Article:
Bonobo anatomy reveals stasis and mosaicism in chimpanzee evolution, and supports bonobos as the most appropriate extant model for the common ancestor of chimpanzees and humans

Bibliographic Collection: 
Publication Type: Journal Article
Authors: Diogo, Rui; Molnar, Julia L.; Wood, Bernard
Year of Publication: 2017
Journal: Nature Scientific Reports
Volume: 7
Issue: 1
Pagination: 608
Date Published: 2017//
Publication Language: eng
ISBN Number: 2045-2322

Common chimps and bonobos are our closest living relatives but almost nothing is known about bonobo internal anatomy. We present the first phylogenetic analysis to include musculoskeletal data obtained from a recent dissection of bonobos. Notably, chimpanzees, and in particular bonobos, provide a remarkable case of evolutionary stasis for since the chimpanzee-human split c.8 Ma among >120 head-neck (HN) and forelimb (FL) muscles there were only four minor changes in the chimpanzee clade, and all were reversions to the ancestral condition. Moreover, since the common chimpanzee-bonobo split c.2 Ma there have been no changes in bonobos, so with respect to HN-FL musculature bonobos are the better model for the last common ancestor (LCA) of chimpanzees/bonobos and humans. Moreover, in the hindlimb there are only two muscle absence/presence differences between common chimpanzees and bonobos. Puzzlingly, there is an evolutionary mosaicism between each of these species and humans. We discuss these data in the context of available genomic information and debates on whether the common chimpanzee-bonobo divergence is linked to heterochrony.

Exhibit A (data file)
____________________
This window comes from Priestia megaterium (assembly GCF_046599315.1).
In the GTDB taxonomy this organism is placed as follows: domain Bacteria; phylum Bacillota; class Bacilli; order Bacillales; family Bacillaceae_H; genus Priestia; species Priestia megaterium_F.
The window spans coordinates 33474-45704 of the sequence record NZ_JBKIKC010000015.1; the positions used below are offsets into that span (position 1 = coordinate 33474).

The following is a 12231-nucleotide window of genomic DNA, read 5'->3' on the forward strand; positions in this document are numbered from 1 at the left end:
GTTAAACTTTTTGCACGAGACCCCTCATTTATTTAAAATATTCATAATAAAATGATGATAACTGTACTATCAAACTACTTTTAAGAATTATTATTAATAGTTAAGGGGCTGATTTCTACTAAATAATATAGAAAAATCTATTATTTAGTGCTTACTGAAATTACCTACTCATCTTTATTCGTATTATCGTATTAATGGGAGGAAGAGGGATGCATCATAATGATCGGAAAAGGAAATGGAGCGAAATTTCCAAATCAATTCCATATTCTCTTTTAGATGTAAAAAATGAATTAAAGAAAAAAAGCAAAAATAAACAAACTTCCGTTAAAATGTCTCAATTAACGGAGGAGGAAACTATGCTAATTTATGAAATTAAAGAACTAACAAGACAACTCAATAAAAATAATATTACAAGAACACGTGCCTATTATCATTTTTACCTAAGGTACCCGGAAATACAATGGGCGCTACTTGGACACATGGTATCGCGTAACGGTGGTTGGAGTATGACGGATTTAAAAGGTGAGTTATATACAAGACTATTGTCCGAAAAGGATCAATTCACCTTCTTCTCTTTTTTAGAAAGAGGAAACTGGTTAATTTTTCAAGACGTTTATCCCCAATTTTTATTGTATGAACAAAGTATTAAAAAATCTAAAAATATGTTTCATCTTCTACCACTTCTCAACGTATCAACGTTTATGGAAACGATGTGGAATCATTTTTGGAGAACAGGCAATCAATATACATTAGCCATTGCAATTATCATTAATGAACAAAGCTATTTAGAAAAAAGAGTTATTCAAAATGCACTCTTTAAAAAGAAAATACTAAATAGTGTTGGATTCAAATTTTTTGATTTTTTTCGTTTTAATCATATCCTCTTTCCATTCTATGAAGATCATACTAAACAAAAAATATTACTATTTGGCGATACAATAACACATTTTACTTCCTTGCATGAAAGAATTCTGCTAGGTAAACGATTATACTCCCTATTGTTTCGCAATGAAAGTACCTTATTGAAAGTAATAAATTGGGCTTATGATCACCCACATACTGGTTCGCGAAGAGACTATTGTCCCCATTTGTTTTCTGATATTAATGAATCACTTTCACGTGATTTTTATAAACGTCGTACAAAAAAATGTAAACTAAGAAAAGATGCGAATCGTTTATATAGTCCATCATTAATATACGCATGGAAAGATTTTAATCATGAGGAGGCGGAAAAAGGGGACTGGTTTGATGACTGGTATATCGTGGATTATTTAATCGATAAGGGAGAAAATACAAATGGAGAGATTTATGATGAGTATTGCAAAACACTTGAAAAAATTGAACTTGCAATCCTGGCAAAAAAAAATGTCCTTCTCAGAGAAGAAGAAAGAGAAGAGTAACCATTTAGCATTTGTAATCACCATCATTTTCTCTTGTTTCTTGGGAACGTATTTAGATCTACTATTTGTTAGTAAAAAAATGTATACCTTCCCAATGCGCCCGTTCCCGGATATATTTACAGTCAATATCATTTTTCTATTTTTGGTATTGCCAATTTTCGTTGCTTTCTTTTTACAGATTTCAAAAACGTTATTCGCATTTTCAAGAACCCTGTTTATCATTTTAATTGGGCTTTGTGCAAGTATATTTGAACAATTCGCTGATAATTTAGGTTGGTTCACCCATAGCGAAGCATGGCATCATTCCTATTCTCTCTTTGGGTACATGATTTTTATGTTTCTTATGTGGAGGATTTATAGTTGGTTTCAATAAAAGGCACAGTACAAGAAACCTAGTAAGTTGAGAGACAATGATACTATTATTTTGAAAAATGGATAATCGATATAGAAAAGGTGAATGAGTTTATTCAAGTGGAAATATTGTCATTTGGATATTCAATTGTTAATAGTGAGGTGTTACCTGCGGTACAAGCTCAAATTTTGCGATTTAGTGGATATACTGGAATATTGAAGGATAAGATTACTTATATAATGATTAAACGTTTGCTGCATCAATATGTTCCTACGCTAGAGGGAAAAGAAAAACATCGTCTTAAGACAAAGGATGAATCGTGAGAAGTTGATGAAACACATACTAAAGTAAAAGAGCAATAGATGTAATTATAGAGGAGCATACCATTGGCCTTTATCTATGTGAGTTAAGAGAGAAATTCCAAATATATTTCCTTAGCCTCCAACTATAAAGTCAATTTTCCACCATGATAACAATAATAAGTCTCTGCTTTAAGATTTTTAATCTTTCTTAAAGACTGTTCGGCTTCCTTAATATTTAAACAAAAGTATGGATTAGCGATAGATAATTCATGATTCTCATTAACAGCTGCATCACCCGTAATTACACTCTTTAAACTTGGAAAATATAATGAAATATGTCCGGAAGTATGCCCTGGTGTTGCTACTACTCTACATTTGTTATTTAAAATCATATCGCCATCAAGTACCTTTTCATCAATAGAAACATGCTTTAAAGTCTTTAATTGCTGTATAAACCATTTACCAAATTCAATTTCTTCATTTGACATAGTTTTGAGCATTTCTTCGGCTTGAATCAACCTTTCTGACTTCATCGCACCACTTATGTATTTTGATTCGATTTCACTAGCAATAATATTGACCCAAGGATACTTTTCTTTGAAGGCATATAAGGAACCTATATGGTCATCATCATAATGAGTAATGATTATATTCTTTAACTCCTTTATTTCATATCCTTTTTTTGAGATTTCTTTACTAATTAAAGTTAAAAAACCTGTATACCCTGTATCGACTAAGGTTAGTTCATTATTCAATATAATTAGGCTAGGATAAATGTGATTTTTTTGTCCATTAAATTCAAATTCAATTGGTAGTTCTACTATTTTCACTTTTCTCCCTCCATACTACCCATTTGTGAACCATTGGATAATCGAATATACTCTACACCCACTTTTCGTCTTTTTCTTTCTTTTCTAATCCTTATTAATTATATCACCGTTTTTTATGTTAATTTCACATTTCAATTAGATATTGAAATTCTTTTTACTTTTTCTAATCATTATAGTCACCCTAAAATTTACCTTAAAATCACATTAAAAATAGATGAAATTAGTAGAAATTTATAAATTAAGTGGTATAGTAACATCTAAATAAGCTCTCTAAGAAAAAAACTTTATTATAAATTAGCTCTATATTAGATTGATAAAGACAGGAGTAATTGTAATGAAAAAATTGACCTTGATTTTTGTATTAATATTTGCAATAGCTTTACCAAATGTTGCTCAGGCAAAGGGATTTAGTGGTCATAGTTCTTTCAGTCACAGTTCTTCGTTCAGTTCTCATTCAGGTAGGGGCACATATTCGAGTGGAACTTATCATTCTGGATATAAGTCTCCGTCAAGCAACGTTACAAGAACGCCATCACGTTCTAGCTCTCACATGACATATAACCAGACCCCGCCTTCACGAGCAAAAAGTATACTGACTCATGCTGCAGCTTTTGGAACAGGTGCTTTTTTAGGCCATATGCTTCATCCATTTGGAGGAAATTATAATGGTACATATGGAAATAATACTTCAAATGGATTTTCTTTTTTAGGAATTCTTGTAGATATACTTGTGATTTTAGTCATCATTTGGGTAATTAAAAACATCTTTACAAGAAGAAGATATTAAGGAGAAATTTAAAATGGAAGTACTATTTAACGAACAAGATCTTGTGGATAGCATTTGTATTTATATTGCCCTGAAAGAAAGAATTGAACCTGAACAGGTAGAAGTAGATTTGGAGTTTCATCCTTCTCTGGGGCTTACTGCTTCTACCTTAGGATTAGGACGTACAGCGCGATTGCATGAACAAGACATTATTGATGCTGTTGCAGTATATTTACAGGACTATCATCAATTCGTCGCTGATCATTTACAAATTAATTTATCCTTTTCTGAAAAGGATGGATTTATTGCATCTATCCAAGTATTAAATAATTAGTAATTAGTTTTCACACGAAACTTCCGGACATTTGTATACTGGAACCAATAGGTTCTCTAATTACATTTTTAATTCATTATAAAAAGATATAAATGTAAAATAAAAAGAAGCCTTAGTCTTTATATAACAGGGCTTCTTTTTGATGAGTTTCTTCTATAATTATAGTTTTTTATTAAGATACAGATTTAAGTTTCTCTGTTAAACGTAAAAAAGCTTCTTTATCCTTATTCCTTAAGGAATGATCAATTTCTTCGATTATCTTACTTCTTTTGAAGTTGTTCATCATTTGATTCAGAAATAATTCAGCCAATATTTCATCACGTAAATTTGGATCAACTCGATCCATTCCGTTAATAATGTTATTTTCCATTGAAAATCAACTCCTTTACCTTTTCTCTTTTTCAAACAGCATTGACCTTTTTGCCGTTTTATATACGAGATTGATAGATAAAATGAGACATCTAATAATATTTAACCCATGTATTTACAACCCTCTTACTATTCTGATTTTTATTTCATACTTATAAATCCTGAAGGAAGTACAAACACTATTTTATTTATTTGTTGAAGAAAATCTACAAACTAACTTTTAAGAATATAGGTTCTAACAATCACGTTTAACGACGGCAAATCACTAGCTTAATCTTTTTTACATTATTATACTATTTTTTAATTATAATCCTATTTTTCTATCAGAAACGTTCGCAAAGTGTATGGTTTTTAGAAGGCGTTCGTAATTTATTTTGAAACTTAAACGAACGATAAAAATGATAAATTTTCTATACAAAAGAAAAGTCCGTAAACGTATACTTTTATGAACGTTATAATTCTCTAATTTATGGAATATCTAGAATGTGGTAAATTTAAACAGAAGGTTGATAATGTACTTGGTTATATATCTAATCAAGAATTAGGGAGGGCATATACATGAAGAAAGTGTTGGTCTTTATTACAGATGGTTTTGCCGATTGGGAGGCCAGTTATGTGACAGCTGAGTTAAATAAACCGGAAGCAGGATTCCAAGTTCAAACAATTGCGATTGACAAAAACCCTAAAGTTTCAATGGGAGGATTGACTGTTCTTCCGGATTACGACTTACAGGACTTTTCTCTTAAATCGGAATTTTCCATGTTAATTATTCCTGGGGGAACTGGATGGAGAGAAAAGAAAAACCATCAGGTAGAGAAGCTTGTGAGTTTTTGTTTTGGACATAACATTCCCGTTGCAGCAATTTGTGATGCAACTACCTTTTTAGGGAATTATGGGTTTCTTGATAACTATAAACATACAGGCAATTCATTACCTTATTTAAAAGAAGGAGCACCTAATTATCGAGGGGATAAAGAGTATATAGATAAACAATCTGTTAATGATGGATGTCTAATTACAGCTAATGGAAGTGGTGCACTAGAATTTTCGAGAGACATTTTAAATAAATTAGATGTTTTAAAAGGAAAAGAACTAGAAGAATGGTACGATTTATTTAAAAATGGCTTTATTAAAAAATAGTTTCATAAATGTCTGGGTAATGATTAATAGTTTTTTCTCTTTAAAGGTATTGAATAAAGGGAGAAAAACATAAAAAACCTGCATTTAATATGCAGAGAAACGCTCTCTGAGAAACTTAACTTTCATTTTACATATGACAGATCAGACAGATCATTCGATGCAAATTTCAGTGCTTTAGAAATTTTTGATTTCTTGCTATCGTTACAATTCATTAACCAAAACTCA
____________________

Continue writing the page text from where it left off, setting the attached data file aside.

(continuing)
Short Title: Scientific Reports